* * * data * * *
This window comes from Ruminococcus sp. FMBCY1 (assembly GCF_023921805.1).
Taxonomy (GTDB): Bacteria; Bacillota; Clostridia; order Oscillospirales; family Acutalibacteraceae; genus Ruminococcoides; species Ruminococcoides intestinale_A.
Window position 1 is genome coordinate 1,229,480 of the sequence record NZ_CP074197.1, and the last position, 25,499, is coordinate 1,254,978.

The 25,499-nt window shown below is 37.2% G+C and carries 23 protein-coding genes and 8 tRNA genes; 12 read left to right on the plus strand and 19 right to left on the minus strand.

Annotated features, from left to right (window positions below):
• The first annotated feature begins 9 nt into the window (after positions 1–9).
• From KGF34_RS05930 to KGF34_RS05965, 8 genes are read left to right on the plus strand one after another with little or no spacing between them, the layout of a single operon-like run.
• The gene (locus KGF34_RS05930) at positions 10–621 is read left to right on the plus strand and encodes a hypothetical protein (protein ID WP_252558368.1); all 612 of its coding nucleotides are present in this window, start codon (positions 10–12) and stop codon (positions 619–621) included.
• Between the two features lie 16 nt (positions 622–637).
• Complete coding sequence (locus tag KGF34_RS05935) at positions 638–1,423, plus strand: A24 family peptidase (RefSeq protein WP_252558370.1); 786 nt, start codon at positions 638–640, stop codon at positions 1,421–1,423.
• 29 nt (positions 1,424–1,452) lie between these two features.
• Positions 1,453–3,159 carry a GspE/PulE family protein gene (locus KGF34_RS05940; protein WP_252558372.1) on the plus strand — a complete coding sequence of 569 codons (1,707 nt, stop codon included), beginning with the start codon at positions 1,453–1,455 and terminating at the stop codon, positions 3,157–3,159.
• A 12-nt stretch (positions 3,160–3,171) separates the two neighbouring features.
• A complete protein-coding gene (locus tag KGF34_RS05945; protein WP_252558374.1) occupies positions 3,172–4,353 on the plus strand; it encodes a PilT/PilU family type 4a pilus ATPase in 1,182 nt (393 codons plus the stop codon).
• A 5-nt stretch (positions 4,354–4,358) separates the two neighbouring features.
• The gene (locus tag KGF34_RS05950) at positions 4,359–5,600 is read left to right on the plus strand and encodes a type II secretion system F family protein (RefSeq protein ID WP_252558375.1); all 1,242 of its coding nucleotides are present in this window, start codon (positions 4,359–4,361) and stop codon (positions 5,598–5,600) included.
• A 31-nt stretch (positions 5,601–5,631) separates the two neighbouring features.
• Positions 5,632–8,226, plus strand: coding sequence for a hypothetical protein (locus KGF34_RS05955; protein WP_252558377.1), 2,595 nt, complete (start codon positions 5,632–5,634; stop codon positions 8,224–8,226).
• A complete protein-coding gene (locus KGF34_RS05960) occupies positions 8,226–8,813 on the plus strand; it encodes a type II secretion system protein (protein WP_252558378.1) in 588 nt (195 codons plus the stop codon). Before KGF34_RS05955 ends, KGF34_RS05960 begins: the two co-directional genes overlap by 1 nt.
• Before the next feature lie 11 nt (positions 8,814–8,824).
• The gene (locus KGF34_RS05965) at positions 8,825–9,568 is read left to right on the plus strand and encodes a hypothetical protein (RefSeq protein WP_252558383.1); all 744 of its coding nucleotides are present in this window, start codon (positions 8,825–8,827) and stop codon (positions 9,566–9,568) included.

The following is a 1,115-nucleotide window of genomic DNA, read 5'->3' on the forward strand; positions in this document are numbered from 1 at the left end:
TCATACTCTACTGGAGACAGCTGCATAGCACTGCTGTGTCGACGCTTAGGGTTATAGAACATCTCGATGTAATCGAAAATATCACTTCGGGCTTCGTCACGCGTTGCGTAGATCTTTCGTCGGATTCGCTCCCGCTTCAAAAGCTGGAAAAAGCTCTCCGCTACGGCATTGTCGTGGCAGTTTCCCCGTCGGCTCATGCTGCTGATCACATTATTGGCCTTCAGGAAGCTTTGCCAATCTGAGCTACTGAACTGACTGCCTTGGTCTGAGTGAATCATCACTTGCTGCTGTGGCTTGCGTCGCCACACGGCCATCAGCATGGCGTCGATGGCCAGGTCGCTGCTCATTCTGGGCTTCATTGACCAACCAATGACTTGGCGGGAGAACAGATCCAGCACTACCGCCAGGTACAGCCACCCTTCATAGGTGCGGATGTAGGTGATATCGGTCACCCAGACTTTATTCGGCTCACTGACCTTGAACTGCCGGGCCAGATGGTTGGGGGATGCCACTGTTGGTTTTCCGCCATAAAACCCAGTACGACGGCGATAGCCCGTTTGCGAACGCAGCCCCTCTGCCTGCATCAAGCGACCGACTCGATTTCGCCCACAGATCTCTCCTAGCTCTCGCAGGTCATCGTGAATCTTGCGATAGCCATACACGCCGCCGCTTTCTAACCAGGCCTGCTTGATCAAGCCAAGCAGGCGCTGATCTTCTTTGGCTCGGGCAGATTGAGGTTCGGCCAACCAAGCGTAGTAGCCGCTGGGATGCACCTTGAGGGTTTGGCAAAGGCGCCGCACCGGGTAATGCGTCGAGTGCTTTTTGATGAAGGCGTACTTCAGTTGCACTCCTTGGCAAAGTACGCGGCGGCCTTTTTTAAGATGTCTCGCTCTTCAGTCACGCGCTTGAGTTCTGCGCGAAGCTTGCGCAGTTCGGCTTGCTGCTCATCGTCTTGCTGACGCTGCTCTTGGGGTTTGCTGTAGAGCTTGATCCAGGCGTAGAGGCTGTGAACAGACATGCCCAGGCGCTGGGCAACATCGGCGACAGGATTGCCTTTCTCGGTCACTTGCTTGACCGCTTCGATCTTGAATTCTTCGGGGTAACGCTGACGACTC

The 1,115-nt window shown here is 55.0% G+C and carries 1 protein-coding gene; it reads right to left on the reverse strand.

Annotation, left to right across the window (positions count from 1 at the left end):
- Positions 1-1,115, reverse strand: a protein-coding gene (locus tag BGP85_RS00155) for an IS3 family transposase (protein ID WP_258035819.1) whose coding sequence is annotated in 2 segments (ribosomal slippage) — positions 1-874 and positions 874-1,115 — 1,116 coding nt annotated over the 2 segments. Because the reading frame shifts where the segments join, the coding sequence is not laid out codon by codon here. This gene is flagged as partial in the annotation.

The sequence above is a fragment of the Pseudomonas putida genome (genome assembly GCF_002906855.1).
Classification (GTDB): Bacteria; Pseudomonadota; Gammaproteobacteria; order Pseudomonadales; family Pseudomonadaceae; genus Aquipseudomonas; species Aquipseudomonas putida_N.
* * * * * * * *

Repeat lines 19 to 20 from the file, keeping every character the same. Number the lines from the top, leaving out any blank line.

• A complete protein-coding gene (locus KGF34_RS05960) occupies positions 8,226–8,813 on the plus strand; it encodes a type II secretion system protein (protein WP_252558378.1) in 588 nt (195 codons plus the stop codon). Before KGF34_RS05955 ends, KGF34_RS05960 begins: the two co-directional genes overlap by 1 nt.
• Before the next feature lie 11 nt (positions 8,814–8,824).